>> That's a good question. I mean, I think a lot of the things that we have sort of, you know worked at or worked it through defining as indicators have, have ties or linkages back to sort of defined ecosystem services. You know that, that's not sort of a lens that I've applied directly in a lot of my research. You know, I, I think certainly to the extent that satellite imagery gives us an opportunity to define new indicators that we haven't really looked at in the past, that certainly opens up sort of that, that possibility, right? Of informing ecosystem goods and services. And just a somewhat related example from the work we were doing last week, you know there's, at the Rock Creek Ranch in southern Idaho, there's some interest in doing some, some stream restoration work down there. And we've been having just some open discussions about like well what are the indicators? What would we actually measure to sort of track the success of these treatments, and then their effect on these sort of watersheds, right? And you know one of the things that was brought up is that while the actually extent and change in shape and size of these stream riparian areas, right? Or these, these sort of wetland areas would potentially be a really useful indicator. And it's like well that's something that you can do really easily from imagery that, that you know is actually kind of a pain to do that in the field, right? So I think that the image products, remote sensing products do give us an opportunity to sort of measure things that we haven't done well before, right?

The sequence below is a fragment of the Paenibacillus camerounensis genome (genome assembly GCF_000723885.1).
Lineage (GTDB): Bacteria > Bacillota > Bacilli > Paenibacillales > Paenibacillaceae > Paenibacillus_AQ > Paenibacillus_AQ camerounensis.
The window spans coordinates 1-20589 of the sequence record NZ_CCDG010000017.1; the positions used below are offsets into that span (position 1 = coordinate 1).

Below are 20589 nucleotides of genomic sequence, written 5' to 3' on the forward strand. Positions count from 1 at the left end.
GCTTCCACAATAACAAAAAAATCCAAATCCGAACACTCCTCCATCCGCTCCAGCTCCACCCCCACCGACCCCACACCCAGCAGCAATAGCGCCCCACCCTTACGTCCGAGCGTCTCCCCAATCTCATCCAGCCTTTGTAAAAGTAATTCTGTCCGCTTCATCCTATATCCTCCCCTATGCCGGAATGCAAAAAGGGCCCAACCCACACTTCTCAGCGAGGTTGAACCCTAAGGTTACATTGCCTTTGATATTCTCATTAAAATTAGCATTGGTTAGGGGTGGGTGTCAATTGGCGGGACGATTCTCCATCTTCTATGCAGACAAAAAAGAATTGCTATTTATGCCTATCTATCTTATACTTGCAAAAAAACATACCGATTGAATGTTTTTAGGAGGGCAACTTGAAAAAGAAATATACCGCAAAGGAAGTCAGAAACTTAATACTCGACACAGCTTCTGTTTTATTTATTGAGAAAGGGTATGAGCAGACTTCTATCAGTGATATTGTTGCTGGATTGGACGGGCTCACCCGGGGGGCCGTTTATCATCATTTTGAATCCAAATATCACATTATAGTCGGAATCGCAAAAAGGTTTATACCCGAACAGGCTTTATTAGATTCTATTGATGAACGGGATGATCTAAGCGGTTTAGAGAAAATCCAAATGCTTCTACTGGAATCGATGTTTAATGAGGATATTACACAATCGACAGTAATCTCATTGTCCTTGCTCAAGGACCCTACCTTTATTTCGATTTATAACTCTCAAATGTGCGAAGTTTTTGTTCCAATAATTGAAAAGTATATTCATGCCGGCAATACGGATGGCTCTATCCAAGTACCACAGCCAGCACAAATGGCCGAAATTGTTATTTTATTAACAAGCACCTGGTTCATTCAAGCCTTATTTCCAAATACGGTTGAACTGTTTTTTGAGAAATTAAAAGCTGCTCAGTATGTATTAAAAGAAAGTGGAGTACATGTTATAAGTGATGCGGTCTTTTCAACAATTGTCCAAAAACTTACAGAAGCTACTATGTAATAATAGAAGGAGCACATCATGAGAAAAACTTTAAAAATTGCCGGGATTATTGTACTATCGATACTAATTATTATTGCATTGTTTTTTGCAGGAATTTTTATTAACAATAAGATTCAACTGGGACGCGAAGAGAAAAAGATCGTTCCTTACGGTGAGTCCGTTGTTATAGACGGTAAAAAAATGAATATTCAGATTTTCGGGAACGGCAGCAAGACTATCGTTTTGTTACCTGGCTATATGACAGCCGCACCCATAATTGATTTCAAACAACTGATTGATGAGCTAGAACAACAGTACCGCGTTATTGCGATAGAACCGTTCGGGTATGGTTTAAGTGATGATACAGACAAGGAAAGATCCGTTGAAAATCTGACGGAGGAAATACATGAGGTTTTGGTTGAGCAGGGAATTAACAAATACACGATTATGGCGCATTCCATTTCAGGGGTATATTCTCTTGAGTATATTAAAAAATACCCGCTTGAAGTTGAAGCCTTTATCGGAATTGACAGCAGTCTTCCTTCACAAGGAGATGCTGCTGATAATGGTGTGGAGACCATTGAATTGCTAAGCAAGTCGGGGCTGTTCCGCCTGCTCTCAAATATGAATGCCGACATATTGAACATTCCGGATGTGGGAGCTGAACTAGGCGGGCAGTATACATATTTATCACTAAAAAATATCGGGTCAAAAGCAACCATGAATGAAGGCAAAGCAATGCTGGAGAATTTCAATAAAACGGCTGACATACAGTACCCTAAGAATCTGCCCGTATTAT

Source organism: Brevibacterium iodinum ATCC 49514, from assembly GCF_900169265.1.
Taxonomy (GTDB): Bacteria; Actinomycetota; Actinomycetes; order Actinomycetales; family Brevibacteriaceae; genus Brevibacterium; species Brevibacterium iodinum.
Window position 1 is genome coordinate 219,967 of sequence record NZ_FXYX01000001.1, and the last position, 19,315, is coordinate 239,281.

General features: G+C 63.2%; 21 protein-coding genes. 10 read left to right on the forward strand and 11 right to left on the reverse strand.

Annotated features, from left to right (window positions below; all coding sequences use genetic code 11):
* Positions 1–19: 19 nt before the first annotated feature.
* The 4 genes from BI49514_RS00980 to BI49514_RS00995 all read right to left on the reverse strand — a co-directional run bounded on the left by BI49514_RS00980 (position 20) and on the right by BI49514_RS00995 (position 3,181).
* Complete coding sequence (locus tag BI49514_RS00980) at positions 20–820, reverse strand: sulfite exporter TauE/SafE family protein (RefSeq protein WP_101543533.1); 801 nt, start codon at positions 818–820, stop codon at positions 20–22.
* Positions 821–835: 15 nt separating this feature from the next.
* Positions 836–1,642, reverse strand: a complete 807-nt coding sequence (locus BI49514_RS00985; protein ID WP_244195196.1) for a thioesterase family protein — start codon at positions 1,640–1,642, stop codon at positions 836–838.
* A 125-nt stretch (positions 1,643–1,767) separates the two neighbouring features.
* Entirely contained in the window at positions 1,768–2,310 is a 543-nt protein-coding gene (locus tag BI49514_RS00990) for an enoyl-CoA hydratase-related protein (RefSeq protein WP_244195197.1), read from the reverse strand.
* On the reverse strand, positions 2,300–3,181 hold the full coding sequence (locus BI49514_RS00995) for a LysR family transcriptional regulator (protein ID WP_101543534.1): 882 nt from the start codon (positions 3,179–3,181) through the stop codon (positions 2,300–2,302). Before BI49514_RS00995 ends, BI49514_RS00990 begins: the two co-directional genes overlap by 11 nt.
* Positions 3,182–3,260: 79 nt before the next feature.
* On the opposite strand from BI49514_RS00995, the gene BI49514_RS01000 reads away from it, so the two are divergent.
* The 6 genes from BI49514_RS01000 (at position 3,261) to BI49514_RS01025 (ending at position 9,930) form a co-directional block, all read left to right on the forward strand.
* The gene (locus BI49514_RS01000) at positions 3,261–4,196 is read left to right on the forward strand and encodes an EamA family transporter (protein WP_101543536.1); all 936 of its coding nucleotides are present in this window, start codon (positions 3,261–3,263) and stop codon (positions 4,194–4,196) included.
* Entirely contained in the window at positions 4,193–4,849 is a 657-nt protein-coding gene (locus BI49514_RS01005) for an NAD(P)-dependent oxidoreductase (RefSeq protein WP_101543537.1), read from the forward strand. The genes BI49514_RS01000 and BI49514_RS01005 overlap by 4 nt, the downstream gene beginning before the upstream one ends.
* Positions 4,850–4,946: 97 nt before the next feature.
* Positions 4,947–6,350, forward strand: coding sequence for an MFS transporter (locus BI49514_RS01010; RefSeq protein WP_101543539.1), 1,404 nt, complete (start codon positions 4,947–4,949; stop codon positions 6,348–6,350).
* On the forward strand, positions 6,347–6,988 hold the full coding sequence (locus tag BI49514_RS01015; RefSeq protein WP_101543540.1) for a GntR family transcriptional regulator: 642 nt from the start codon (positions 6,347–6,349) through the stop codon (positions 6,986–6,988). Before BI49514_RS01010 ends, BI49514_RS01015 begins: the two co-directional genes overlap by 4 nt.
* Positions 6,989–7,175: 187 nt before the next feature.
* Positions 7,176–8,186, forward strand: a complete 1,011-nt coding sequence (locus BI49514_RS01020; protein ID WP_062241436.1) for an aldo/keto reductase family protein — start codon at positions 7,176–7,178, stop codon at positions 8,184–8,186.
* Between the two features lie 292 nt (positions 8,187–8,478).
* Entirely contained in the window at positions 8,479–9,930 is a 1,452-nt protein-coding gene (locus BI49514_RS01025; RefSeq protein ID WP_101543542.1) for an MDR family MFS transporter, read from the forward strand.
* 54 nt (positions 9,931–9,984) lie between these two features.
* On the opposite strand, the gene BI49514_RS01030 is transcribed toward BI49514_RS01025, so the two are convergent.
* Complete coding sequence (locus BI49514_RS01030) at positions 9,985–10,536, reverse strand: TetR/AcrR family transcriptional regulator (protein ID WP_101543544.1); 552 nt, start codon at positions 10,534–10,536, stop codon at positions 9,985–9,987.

>> Yeah, that's a, that makes me think I have measured sinuosity over time using Google Earth imagery just to, I mean it doesn't take any time at all to roll back imagery, at the ones that you've got enough resolution you can actually see the stream channel and get pretty close to what the [inaudible] would be.

>> And I, there's something else for this really interesting in that too in that I think our, our tendency is to jump to really sort of like sophisticated analysis, complicated sort of approaches to do things, but there's a lot of [inaudible] that can come out of these remote sensing products just by you know it's almost like the low-tech, high-tech approaches, right? You know, yeah. You have the imagery that's available, and you can actually go in and digitize the, you know, the stream channel over time, and you know sort of quantify how that's changed or moved, right? So.